In June we will be getting new laptops at school. This seems like such a simple straight-forward thing. But like so many things in education, when you start to think about it and peel back the layers, a growing ToDo list always seems to appear!

What we are finding is that simple things like the fact that the version of Smart Notebook that we have will not work with our new operating system. So, we either need to start purchasing individual licenses for each copy of Smart Notebook (even if some faculty only use it once in a while) or we need to make sure that faculty are comfortable using alternatives.

In general, we believe that one should never be too reliant on one type of software. So, knowing how to create an interactive lesson for students using software such as Keynote or Powerpoint or Thinglink or by creating a site instead of just a Smart Notebook file seems like a logical thing.

But how do we know if faculty are comfortable enough with these or other options? What do they do with their current Notebook files and when do they do the work of recreating or simply exporting their documents? These were questions that we thought we needed to answer…

Domino3. Barry Skeates. CC-BY-2.0 via Accessed Feb 5, 2015

Then we realized that we never did want our Smartboards to become just a high-tech teacher presentation tool. We always felt that their power was with students also being involved in using them. To that same end, in the past couple of years we became a school with 1:1 student devices and became reliant on Google Apps for Education. Now teachers and students can easily share files from one device to another, can manipulate what they receive and share it with their peers or teachers, can create pretty much anything and have access to a myriad of apps and extensions that allow each student to practice skills at their own level all at the same time. Times have changed since we first installed Smartboards, with 1:1 computing electronic collaboration has increased and there is no need for students to “wait their turn” to use the technology.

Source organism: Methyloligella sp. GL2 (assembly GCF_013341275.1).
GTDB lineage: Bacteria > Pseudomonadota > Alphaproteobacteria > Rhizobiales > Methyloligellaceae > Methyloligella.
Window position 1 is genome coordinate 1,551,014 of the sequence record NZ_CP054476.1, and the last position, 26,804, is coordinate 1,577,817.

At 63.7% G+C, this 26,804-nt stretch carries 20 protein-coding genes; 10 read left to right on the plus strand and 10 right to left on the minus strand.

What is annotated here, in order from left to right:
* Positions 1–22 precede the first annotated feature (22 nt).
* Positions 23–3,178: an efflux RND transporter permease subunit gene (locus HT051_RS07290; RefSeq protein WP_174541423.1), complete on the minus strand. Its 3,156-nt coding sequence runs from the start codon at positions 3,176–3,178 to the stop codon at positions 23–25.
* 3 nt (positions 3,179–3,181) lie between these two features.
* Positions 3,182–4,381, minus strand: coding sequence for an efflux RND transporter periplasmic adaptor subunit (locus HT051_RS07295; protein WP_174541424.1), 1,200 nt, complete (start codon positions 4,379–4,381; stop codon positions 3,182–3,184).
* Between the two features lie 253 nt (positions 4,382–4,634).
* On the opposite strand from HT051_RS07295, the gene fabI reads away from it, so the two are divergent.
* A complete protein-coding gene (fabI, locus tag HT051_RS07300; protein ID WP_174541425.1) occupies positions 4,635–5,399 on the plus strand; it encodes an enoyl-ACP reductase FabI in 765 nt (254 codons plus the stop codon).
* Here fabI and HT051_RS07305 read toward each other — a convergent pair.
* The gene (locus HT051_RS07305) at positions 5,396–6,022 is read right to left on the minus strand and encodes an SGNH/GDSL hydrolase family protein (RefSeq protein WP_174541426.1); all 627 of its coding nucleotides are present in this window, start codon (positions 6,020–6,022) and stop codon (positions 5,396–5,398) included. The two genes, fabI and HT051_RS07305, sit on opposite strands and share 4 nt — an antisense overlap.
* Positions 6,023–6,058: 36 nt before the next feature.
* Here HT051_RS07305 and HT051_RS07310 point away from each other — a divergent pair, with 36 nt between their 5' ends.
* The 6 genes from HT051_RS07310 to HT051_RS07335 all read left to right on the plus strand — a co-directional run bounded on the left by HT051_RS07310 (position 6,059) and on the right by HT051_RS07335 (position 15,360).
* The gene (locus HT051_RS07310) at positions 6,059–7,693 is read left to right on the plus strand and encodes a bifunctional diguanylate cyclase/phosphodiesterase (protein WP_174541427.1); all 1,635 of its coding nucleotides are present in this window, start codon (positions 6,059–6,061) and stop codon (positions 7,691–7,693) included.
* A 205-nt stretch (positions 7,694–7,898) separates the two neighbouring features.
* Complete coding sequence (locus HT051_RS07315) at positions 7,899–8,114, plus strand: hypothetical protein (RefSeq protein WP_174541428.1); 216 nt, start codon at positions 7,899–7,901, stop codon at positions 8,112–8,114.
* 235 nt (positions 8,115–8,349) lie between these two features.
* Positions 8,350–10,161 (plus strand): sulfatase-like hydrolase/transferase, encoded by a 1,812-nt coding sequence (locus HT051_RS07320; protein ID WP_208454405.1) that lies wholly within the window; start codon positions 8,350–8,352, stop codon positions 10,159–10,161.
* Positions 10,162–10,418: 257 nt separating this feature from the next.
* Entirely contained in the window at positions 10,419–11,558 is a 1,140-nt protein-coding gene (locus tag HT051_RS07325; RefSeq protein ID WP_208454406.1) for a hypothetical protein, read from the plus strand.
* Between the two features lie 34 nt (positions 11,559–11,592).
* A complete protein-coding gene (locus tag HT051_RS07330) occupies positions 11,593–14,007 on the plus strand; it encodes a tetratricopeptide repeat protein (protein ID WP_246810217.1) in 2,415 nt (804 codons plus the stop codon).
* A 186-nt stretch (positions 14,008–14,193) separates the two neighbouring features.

Now we are wondering, what advantages do Smartboards offer over individual devices? Would it be more prudent to address how students and teachers use their devices for creation, collaboration, organization, etc. rather than specific software to help them move away from reliance on just one? If so, how should we do that when there are so many options for achieving each?

Managing change is always a challenge – good thing I like solving puzzles!